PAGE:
If we’re not indoors, we’re outdoors, and in Michigan that means being prepared for every weather system that nature can throw at you. Rain, snow, and sun in the same day, or all at once. We learn the importance of layering, and the top layer is as important as any other.
686 was founded in 1992 by Michael Akira West, a Southern California native who enjoys being outdoors on a snowboard, and building clothing for others who enjoy similar activities. They let us give the 686 GLCR Ether Down Thermagraph Jacket a run down the slopes and here’s what we discovered about this exciting brand:
- Vader Vents
- Water Resistant Zippers
- Air-Flo Mesh lined under arm vents
- Internal Mesh Storage
- Internal Smart Phone Pocket
- Thumb wrist gaiters
- Helmet compatible adjustable hood
- Removable/adjustable powder skirt
- Zippered Sleeve pass pocket
- Adjustable Welded Cuffs with Internal Death Grip
- Self-Fabric Lift Ticket Loop
It’s a Jacket for being outdoors. The 686 GLCR Ether Down Thermagraph Jacket has an overload of pockets; 2 on the chest, 2 deep hand pockets, and 1 on the left sleeve for quick access. The zipper pulls are easy to grab. When closed, all zippers look sealed against the weather. We never even used all of the pockets at one time. With the exception of the sleeve pocket, everything about this jacket is set up for a left handed or right handed user. Inside left is a media/phone pocket, inside right is a mesh goggle pocket.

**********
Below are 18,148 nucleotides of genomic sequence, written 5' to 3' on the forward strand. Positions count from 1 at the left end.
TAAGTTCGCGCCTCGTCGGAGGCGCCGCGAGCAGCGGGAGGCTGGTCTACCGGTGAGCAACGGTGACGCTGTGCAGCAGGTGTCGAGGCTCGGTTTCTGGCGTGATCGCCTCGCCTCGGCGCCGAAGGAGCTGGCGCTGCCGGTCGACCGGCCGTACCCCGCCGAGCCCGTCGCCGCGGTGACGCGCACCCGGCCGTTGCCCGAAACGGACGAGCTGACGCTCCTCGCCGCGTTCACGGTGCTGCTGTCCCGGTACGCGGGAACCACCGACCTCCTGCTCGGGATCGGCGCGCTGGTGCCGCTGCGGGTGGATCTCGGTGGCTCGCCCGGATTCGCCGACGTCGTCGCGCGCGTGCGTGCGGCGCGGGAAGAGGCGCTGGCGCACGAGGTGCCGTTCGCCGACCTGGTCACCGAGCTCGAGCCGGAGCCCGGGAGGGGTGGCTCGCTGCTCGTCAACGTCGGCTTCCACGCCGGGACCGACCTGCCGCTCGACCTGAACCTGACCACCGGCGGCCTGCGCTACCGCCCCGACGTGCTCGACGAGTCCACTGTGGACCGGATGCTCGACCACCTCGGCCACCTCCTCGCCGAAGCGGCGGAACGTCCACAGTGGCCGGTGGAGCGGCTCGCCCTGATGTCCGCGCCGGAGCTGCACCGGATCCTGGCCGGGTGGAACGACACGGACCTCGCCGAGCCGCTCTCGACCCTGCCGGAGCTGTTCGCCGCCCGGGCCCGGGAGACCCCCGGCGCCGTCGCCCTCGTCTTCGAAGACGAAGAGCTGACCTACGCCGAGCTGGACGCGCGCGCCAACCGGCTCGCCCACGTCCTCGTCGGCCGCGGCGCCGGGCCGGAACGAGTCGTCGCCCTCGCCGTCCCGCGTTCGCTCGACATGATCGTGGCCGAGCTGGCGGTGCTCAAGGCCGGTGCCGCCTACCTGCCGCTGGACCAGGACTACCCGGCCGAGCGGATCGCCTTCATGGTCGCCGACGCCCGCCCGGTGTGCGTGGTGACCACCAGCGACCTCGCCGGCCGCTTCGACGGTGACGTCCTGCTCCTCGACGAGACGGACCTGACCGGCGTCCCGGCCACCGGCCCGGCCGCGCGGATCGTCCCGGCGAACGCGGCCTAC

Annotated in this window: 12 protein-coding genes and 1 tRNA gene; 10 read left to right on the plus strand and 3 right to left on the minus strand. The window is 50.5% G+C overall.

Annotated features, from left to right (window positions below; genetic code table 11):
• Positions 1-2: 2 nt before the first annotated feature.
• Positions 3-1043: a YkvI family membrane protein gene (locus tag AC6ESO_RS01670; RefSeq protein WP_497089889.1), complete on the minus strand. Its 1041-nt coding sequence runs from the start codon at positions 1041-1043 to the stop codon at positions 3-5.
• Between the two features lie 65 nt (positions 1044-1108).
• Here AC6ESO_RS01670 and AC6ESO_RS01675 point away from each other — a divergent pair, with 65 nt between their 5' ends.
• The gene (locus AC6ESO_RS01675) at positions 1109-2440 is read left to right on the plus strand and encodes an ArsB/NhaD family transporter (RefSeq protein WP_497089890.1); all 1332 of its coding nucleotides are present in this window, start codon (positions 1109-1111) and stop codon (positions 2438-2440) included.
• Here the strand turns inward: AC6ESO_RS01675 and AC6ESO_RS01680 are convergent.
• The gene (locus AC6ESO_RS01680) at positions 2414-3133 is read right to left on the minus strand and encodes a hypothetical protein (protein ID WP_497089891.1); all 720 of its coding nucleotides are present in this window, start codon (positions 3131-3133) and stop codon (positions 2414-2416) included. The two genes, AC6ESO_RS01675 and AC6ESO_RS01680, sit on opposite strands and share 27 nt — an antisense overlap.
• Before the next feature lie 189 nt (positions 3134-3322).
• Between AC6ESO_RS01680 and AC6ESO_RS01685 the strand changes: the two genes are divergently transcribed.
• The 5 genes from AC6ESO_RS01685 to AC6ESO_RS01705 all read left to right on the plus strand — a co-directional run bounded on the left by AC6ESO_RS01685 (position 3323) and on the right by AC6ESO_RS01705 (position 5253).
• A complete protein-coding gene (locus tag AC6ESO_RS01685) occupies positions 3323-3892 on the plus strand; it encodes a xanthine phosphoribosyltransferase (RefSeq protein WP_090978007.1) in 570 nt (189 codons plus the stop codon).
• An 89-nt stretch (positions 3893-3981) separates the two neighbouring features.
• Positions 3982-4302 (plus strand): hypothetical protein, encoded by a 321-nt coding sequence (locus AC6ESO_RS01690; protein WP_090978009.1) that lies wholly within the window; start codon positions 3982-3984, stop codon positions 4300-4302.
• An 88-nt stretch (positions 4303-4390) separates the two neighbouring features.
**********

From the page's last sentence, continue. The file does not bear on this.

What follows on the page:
The GLCR Ether Down Thermagraph is waterproofed and breathable. It includes 2 underarm vents and a unique ‘Vader’ Vent which is exactly what it sounds like. As a glasses wearer, I was particularly fond of this. It allows your breath to pass through the jacket instead of being forced up towards your glasses. It doesn’t fully stop fogging up, but it did greatly reduce it. Other manufactures can learn from how 686 put that together, while still keeping the bitter wind at bay.
The sleeves, as expected, include thumb wrist gaiters and adjustable hook and loop straps for tightening down over wrists. Unexpected, but appreciated is the Internal Death Grip, which is a piece of stretchy material sewn in the wrist that keeps the jacket just tight enough to the wrist to keep out the cold, but not so tight as to be bothersome. Also underappreciated are the lengths of the thumb wrist gaiters, it was the first thing I noticed putting on the jacket. They are really long. There allow for a lot of movement independent of the jacket sleeve. They’ve gone to great lengths to keep out the wind and elements. The removable/adjustable powder skirt can hook to a pair of snow pants, but on its own is useful in keeping out drafts. Its inside edge has an almost ‘sticky feel that grips to your legs outer layer. My only complaint is the bottom main zipper. It has a habit of popping up a notch and then not releasing when you unzip the front. More often than not I got to the bottom of the zipper and it locked up. It’s such a subtle thing, but it was a constant annoyance. Otherwise, great marks for design and structure to the GLCR Ether Down Thermagraph Jacket. They really took into account how the jacket would be used with the pocketing, the hood design, and the vents.
- 20k Waterproof
- 15k Breathable
- Thermal Rating 6, 10-32 degrees Fahrenheit with a ‘warm’ rating